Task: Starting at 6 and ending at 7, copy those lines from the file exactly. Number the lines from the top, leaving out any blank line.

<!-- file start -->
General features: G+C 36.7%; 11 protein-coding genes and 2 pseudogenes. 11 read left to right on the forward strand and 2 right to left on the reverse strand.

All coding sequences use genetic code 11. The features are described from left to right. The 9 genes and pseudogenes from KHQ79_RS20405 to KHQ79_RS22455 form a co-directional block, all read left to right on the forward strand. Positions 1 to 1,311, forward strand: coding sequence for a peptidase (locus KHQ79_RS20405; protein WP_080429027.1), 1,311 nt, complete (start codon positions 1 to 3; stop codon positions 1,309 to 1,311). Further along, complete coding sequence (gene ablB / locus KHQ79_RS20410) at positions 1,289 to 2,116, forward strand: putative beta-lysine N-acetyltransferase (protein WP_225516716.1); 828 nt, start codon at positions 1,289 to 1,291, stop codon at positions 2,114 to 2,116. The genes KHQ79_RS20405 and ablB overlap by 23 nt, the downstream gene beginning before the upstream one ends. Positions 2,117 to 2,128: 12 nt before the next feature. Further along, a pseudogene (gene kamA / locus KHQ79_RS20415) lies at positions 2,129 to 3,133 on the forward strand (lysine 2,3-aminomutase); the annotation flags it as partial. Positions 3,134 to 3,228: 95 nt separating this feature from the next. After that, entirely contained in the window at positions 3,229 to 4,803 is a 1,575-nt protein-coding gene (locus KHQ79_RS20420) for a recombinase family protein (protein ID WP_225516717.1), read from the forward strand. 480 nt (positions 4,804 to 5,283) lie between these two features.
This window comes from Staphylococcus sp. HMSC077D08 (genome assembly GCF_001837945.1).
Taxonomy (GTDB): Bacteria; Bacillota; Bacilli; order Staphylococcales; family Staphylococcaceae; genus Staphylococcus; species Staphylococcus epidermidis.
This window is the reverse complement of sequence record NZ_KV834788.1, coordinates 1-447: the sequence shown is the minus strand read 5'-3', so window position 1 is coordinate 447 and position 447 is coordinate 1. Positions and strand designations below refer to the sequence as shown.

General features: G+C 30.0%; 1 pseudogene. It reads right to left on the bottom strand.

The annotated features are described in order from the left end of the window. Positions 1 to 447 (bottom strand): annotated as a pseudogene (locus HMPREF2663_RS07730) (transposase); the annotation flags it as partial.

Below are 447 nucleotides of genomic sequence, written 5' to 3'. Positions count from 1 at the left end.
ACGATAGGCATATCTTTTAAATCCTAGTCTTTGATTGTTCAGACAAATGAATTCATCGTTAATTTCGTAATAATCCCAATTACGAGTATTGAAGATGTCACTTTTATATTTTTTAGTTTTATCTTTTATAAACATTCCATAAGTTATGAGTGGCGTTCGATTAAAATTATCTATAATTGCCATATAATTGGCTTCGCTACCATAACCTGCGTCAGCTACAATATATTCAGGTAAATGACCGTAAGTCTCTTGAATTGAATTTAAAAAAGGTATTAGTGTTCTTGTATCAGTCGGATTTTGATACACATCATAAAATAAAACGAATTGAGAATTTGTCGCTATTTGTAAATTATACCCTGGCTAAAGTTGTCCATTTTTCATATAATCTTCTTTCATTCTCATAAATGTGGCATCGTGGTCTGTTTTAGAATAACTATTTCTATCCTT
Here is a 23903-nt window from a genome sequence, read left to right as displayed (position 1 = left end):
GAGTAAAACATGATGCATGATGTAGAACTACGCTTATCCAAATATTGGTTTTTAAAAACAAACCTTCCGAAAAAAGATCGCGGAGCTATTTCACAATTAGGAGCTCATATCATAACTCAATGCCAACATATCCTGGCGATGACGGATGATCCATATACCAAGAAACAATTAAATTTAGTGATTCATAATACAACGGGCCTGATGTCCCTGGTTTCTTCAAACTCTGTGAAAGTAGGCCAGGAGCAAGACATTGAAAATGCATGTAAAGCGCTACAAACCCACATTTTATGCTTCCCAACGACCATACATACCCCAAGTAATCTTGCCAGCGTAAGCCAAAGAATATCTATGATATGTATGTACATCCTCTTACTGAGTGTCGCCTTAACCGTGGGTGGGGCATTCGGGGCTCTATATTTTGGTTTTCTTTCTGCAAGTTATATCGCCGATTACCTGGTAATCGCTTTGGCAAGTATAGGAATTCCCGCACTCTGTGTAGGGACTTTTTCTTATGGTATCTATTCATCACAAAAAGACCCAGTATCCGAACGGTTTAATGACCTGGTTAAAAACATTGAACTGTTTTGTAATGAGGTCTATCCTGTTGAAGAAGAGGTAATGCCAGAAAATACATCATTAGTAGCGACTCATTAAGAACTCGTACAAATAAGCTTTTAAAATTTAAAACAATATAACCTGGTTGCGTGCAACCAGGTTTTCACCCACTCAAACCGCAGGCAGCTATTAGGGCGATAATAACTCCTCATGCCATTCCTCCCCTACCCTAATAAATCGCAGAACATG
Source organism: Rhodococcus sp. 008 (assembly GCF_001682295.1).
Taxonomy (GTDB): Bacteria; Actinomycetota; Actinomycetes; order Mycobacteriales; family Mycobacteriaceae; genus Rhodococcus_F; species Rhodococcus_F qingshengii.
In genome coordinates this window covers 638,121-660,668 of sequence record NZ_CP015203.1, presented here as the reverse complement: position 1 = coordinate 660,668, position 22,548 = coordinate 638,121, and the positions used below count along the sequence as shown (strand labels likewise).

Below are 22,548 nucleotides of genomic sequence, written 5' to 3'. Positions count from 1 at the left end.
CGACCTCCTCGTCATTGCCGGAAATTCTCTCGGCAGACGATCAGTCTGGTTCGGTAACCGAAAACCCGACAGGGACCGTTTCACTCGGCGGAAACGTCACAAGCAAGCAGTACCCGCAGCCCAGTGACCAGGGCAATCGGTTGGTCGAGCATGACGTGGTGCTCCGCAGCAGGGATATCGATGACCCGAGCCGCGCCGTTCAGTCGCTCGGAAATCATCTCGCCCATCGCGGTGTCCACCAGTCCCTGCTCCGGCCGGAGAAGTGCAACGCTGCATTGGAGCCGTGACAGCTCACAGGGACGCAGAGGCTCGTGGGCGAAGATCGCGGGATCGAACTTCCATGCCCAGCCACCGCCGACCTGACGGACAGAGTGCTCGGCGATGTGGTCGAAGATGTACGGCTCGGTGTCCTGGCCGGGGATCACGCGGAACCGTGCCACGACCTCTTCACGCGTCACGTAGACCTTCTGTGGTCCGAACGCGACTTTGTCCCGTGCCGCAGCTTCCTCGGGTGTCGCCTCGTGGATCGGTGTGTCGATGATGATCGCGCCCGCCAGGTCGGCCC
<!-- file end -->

General features: G+C 30.0%; 1 pseudogene. It reads right to left on the bottom strand.

The annotated features are described in order from the left end of the window. Positions 1 to 447 (bottom strand): annotated as a pseudogene (locus HMPREF2663_RS07730) (transposase); the annotation flags it as partial.